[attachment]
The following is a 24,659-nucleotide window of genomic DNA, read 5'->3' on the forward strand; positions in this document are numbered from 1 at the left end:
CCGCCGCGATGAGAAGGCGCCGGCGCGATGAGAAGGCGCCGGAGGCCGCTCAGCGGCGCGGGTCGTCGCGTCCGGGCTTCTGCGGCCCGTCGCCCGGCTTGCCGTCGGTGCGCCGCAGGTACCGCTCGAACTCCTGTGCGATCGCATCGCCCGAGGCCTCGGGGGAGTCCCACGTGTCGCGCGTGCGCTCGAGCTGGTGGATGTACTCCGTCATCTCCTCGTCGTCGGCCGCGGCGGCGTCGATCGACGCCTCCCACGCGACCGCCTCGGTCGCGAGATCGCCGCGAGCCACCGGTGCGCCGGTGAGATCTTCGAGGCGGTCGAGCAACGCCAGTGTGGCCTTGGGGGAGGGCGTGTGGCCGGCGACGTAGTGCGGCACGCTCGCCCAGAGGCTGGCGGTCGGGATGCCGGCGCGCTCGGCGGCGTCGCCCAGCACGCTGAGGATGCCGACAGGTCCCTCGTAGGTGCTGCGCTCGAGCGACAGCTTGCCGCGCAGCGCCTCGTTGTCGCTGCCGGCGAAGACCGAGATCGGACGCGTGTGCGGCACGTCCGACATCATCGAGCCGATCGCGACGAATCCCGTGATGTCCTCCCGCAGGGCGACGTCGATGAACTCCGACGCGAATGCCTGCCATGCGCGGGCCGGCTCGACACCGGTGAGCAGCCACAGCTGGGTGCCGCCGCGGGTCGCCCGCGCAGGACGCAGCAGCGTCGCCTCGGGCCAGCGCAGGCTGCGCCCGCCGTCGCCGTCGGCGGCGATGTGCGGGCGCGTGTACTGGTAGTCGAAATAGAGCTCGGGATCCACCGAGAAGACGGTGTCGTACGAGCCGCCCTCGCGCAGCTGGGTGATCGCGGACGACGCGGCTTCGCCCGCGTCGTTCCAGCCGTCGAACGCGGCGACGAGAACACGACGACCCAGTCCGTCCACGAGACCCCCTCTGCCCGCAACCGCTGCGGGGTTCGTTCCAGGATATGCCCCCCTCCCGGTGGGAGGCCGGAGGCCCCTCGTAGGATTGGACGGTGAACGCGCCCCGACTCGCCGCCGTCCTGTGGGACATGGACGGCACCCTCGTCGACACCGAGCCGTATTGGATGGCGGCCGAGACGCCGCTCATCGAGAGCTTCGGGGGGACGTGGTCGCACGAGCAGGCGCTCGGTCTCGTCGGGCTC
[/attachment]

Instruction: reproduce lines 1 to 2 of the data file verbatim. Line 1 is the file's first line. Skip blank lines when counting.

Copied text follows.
The following is a 24,659-nucleotide window of genomic DNA, read 5'->3' on the forward strand; positions in this document are numbered from 1 at the left end:
CCGCCGCGATGAGAAGGCGCCGGCGCGATGAGAAGGCGCCGGAGGCCGCTCAGCGGCGCGGGTCGTCGCGTCCGGGCTTCTGCGGCCCGTCGCCCGGCTTGCCGTCGGTGCGCCGCAGGTACCGCTCGAACTCCTGTGCGATCGCATCGCCCGAGGCCTCGGGGGAGTCCCACGTGTCGCGCGTGCGCTCGAGCTGGTGGATGTACTCCGTCATCTCCTCGTCGTCGGCCGCGGCGGCGTCGATCGACGCCTCCCACGCGACCGCCTCGGTCGCGAGATCGCCGCGAGCCACCGGTGCGCCGGTGAGATCTTCGAGGCGGTCGAGCAACGCCAGTGTGGCCTTGGGGGAGGGCGTGTGGCCGGCGACGTAGTGCGGCACGCTCGCCCAGAGGCTGGCGGTCGGGATGCCGGCGCGCTCGGCGGCGTCGCCCAGCACGCTGAGGATGCCGACAGGTCCCTCGTAGGTGCTGCGCTCGAGCGACAGCTTGCCGCGCAGCGCCTCGTTGTCGCTGCCGGCGAAGACCGAGATCGGACGCGTGTGCGGCACGTCCGACATCATCGAGCCGATCGCGACGAATCCCGTGATGTCCTCCCGCAGGGCGACGTCGATGAACTCCGACGCGAATGCCTGCCATGCGCGGGCCGGCTCGACACCGGTGAGCAGCCACAGCTGGGTGCCGCCGCGGGTCGCCCGCGCAGGACGCAGCAGCGTCGCCTCGGGCCAGCGCAGGCTGCGCCCGCCGTCGCCGTCGGCGGCGATGTGCGGGCGCGTGTACTGGTAGTCGAAATAGAGCTCGGGATCCACCGAGAAGACGGTGTCGTACGAGCCGCCCTCGCGCAGCTGGGTGATCGCGGACGACGCGGCTTCGCCCGCGTCGTTCCAGCCGTCGAACGCGGCGACGAGAACACGACGACCCAGTCCGTCCACGAGACCCCCTCTGCCCGCAACCGCTGCGGGGTTCGTTCCAGGATATGCCCCCCTCCCGGTGGGAGGCCGGAGGCCCCTCGTAGGATTGGACGGTGAACGCGCCCCGACTCGCCGCCGTCCTGTGGGACATGGACGGCACCCTCGTCGACACCGAGCCGTATTGGATGGCGGCCGAGACGCCGCTCATCGAGAGCTTCGGGGGGACGTGGTCGCACGAGCAGGCGCTCGGTCTCGTCGGGCTC